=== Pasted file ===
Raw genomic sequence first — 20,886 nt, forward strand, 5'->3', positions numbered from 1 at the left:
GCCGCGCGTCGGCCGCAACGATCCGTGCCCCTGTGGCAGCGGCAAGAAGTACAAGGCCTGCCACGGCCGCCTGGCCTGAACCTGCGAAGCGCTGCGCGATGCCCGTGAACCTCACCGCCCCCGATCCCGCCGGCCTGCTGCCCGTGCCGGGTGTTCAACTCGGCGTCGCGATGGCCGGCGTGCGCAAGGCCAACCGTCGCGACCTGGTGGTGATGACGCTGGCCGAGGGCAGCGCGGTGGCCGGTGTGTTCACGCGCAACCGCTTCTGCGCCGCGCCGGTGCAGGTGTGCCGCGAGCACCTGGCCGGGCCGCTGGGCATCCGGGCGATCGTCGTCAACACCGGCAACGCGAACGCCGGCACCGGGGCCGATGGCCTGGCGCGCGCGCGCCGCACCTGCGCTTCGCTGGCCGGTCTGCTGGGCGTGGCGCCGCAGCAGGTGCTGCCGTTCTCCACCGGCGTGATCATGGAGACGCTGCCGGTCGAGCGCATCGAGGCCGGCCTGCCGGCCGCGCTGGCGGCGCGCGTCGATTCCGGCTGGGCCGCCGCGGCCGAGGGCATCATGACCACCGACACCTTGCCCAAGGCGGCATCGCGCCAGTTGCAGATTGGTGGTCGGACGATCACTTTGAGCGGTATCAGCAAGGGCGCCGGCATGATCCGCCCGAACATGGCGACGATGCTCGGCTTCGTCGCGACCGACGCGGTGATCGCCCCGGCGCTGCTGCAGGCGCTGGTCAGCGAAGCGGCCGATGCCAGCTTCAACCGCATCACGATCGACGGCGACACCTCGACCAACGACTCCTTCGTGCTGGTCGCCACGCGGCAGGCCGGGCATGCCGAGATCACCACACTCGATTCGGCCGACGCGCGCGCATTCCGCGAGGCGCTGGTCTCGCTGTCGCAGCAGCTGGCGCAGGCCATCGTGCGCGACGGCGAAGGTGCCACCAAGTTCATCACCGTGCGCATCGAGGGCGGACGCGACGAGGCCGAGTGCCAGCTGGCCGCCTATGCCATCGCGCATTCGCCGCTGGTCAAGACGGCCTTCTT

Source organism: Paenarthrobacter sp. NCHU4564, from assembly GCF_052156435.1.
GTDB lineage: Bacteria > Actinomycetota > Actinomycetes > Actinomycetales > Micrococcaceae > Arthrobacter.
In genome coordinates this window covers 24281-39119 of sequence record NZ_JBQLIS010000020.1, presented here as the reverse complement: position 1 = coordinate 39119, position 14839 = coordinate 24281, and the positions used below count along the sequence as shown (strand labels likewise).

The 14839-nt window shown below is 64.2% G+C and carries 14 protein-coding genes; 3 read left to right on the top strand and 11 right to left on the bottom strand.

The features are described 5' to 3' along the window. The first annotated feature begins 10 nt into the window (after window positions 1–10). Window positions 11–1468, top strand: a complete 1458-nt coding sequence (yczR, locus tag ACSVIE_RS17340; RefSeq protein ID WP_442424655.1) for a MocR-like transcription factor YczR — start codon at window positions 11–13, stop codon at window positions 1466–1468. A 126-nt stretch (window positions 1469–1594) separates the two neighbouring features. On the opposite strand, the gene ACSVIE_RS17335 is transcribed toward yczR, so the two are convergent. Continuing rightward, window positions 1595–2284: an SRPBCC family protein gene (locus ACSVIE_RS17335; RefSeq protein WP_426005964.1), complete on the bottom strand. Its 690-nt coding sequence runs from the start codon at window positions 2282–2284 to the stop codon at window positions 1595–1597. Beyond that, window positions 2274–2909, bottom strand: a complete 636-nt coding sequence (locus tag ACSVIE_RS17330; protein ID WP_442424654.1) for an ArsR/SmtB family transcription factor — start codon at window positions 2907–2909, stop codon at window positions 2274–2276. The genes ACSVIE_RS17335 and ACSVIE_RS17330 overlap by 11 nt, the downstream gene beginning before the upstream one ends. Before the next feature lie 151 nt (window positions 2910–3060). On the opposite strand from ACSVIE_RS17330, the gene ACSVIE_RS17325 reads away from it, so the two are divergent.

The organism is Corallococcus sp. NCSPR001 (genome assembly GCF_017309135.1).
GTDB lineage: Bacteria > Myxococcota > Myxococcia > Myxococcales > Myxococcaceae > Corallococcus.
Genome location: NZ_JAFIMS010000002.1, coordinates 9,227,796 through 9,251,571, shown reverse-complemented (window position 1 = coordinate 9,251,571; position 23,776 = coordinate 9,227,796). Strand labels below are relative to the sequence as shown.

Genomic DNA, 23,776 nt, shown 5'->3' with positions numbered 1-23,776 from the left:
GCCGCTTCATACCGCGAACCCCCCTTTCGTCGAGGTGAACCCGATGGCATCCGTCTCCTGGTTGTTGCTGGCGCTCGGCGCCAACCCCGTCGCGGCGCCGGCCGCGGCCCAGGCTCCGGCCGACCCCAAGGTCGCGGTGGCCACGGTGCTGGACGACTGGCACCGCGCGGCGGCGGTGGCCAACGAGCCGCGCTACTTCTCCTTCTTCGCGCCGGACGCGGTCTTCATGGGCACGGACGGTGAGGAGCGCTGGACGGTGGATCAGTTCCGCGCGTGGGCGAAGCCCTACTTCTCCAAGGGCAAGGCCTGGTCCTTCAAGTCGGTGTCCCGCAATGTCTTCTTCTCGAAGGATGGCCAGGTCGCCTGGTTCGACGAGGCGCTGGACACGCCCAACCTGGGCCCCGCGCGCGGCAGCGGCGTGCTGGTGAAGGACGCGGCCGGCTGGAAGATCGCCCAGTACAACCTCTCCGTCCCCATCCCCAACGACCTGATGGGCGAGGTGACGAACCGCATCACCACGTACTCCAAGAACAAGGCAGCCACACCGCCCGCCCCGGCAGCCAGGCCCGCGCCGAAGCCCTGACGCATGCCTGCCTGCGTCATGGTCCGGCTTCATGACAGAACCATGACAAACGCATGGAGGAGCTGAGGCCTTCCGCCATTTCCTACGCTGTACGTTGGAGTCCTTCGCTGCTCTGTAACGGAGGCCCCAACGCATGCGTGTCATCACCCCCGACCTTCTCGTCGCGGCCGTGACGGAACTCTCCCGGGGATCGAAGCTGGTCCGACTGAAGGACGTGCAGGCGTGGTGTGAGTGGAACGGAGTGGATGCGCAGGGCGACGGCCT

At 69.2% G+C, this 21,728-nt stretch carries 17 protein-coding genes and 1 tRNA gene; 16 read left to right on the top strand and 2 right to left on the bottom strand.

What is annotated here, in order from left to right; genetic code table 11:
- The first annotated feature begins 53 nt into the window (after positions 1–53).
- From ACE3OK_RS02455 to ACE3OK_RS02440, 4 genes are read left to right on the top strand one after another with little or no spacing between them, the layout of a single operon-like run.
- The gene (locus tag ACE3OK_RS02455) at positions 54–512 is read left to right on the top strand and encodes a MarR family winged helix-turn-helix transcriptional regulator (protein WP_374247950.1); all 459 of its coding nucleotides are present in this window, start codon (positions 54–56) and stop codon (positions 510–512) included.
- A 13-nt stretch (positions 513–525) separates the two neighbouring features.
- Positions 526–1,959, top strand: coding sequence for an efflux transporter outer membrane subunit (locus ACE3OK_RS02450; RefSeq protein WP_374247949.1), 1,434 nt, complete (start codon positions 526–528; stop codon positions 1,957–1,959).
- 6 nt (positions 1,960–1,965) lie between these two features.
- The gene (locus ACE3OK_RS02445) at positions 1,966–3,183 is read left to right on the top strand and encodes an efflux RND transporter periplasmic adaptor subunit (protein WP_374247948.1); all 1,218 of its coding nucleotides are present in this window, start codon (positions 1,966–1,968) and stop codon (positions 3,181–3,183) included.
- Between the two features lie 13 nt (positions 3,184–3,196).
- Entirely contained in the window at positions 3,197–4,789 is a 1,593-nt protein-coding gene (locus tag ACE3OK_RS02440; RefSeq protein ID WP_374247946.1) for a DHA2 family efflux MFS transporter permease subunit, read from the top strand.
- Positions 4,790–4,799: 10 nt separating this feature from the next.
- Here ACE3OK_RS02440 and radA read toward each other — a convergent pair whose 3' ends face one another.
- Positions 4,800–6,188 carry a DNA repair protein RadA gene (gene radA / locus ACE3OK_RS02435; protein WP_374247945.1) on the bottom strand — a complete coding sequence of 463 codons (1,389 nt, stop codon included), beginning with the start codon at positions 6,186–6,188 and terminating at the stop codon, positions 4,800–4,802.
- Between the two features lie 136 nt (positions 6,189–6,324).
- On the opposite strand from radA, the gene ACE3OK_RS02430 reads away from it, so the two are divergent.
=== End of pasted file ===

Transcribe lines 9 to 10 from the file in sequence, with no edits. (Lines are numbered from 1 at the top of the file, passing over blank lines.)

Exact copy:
GTDB lineage: Bacteria > Myxococcota > Myxococcia > Myxococcales > Myxococcaceae > Corallococcus.
Genome location: NZ_JAFIMS010000002.1, coordinates 9,227,796 through 9,251,571, shown reverse-complemented (window position 1 = coordinate 9,251,571; position 23,776 = coordinate 9,227,796). Strand labels below are relative to the sequence as shown.